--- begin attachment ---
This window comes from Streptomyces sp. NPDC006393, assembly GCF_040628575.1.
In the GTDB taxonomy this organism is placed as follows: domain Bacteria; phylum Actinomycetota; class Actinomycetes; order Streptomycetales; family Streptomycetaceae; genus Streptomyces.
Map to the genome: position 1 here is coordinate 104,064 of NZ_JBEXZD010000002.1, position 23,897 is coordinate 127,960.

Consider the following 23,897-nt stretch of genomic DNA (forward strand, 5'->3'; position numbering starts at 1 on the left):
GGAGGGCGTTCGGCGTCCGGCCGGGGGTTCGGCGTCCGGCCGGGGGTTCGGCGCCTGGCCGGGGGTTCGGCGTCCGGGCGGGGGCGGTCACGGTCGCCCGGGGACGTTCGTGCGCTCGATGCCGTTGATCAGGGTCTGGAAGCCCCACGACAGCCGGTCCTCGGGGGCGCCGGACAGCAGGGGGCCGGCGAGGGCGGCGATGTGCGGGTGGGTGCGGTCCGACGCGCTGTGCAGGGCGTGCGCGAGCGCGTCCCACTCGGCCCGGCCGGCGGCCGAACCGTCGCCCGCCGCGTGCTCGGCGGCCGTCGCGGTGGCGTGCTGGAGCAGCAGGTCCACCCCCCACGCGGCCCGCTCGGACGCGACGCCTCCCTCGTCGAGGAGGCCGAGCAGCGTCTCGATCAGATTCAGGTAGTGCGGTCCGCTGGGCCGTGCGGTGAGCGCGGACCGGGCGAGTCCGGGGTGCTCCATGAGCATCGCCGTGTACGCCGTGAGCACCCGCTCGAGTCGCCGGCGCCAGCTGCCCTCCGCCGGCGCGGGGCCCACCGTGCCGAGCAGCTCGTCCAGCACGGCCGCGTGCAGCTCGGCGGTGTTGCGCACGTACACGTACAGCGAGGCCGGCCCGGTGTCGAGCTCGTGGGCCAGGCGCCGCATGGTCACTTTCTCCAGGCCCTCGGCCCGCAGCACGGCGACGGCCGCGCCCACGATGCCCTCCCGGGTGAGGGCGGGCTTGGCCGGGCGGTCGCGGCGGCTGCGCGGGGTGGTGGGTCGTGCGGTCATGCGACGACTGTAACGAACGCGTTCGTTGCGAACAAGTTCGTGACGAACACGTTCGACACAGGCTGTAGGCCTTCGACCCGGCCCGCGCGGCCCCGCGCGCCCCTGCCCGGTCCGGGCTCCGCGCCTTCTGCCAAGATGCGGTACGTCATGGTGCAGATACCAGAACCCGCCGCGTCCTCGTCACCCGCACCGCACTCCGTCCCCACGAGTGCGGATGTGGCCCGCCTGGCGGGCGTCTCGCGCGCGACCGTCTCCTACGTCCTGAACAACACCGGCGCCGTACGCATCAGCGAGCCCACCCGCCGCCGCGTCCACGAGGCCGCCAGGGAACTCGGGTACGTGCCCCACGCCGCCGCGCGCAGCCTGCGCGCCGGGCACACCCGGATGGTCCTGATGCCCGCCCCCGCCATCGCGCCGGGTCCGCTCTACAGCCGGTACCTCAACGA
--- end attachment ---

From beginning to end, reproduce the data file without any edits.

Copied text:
This window comes from Streptomyces sp. NPDC006393, assembly GCF_040628575.1.
In the GTDB taxonomy this organism is placed as follows: domain Bacteria; phylum Actinomycetota; class Actinomycetes; order Streptomycetales; family Streptomycetaceae; genus Streptomyces.
Map to the genome: position 1 here is coordinate 104,064 of NZ_JBEXZD010000002.1, position 23,897 is coordinate 127,960.

Consider the following 23,897-nt stretch of genomic DNA (forward strand, 5'->3'; position numbering starts at 1 on the left):
GGAGGGCGTTCGGCGTCCGGCCGGGGGTTCGGCGTCCGGCCGGGGGTTCGGCGCCTGGCCGGGGGTTCGGCGTCCGGGCGGGGGCGGTCACGGTCGCCCGGGGACGTTCGTGCGCTCGATGCCGTTGATCAGGGTCTGGAAGCCCCACGACAGCCGGTCCTCGGGGGCGCCGGACAGCAGGGGGCCGGCGAGGGCGGCGATGTGCGGGTGGGTGCGGTCCGACGCGCTGTGCAGGGCGTGCGCGAGCGCGTCCCACTCGGCCCGGCCGGCGGCCGAACCGTCGCCCGCCGCGTGCTCGGCGGCCGTCGCGGTGGCGTGCTGGAGCAGCAGGTCCACCCCCCACGCGGCCCGCTCGGACGCGACGCCTCCCTCGTCGAGGAGGCCGAGCAGCGTCTCGATCAGATTCAGGTAGTGCGGTCCGCTGGGCCGTGCGGTGAGCGCGGACCGGGCGAGTCCGGGGTGCTCCATGAGCATCGCCGTGTACGCCGTGAGCACCCGCTCGAGTCGCCGGCGCCAGCTGCCCTCCGCCGGCGCGGGGCCCACCGTGCCGAGCAGCTCGTCCAGCACGGCCGCGTGCAGCTCGGCGGTGTTGCGCACGTACACGTACAGCGAGGCCGGCCCGGTGTCGAGCTCGTGGGCCAGGCGCCGCATGGTCACTTTCTCCAGGCCCTCGGCCCGCAGCACGGCGACGGCCGCGCCCACGATGCCCTCCCGGGTGAGGGCGGGCTTGGCCGGGCGGTCGCGGCGGCTGCGCGGGGTGGTGGGTCGTGCGGTCATGCGACGACTGTAACGAACGCGTTCGTTGCGAACAAGTTCGTGACGAACACGTTCGACACAGGCTGTAGGCCTTCGACCCGGCCCGCGCGGCCCCGCGCGCCCCTGCCCGGTCCGGGCTCCGCGCCTTCTGCCAAGATGCGGTACGTCATGGTGCAGATACCAGAACCCGCCGCGTCCTCGTCACCCGCACCGCACTCCGTCCCCACGAGTGCGGATGTGGCCCGCCTGGCGGGCGTCTCGCGCGCGACCGTCTCCTACGTCCTGAACAACACCGGCGCCGTACGCATCAGCGAGCCCACCCGCCGCCGCGTCCACGAGGCCGCCAGGGAACTCGGGTACGTGCCCCACGCCGCCGCGCGCAGCCTGCGCGCCGGGCACACCCGGATGGTCCTGATGCCCGCCCCCGCCATCGCGCCGGGTCCGCTCTACAGCCGGTACCTCAACGA